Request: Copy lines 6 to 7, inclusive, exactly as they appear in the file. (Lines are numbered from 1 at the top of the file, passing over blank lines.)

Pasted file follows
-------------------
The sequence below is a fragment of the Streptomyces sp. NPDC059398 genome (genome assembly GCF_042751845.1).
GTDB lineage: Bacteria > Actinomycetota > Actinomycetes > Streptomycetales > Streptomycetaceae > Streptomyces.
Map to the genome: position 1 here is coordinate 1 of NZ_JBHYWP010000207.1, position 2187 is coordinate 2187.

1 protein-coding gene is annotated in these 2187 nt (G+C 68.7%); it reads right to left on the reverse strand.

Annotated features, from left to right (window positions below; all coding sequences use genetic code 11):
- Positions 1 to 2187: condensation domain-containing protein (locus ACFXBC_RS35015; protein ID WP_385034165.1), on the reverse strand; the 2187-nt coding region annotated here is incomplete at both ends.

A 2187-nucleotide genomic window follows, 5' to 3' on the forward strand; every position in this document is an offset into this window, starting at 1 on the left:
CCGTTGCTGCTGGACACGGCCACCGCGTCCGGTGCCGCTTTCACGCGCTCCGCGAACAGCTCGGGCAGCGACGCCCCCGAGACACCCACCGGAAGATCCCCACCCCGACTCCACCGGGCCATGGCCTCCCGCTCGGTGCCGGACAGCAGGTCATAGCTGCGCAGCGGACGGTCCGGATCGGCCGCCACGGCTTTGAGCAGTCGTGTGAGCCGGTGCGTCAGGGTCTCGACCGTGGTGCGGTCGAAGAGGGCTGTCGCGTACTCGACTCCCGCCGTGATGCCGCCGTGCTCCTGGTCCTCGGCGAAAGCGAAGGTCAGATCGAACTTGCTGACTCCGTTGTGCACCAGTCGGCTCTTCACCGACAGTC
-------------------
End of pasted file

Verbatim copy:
- Positions 1 to 2187: condensation domain-containing protein (locus ACFXBC_RS35015; protein ID WP_385034165.1), on the reverse strand; the 2187-nt coding region annotated here is incomplete at both ends.

A 2187-nucleotide genomic window follows, 5' to 3' on the forward strand; every position in this document is an offset into this window, starting at 1 on the left: